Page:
Looming over the small Bavarian town of Hohenschwangau are the turrets and towers of one of the world’s most famous “fairytale” castles. Schloß Neuschwanstein, or “New Swan Stone Castle”, was the fantastical creation of King Ludwig II – a monarch who dreamed of creating for himself an ideal medieval palace, nestled in the Alps. Though designed to represent a 13th-century Romanesque castle, Neuschwanstein was a thoroughly 19th-century project, constructed using industrial methods and filled with modern comforts and conveniences; indeed, without the technological advancements of the time, Ludwig could never have escaped into his medieval fantasy.

See captions for credits


Welcome to Munich, the Bavarian capital

Last year, Jade and I visited Munich, Germany’s third largest city and capital of Bavaria. These scenes from the top of St. Peter’s Church typify a city bursting with characterful German stereotypes.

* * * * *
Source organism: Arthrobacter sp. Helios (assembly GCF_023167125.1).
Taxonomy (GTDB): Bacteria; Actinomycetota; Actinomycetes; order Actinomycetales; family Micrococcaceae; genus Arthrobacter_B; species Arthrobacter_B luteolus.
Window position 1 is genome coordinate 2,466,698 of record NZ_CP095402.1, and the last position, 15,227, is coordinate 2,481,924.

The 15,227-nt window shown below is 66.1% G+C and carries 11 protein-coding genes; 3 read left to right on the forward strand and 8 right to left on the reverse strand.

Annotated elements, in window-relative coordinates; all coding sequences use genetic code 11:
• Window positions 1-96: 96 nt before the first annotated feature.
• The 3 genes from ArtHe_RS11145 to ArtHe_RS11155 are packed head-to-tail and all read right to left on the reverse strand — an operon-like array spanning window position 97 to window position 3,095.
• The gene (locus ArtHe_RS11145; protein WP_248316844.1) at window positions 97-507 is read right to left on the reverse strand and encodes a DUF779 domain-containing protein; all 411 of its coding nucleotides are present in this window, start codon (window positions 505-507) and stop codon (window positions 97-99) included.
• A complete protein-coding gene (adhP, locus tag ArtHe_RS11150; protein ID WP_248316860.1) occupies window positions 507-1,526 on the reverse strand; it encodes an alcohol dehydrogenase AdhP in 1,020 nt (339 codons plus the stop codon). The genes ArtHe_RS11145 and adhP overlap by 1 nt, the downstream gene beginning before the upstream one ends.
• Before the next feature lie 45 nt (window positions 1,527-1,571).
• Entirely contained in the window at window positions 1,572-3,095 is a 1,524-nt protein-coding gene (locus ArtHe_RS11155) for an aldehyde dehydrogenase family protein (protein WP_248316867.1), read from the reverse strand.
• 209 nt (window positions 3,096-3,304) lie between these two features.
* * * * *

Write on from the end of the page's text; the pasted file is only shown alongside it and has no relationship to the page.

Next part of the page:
During September, the city comes to life as people from all over the world descend for the annual beer and cultural festival, Oktoberfest. We’ll be publishing our guide to Oktoberfest soon.

In the meantime, soak in the neo-classical and gothic architecture.

Have you been to Munich? If not, would you like to go?

What would be positive about Bavaria separating from Germany’s “unethical rule”( quote from Seehofer, Bavarian premier):

1. Austria would no longer be a neighbouring country.

2. 90% of all stereotypes about Germans would suddenly be invalid

3. Munich can finally give up on trying to be a major German city

4. The Bundesliga would still be interesting in May

5. Merkel could refuse Seehofer entry to Germany.


Water cascading over a slope in Bavaria.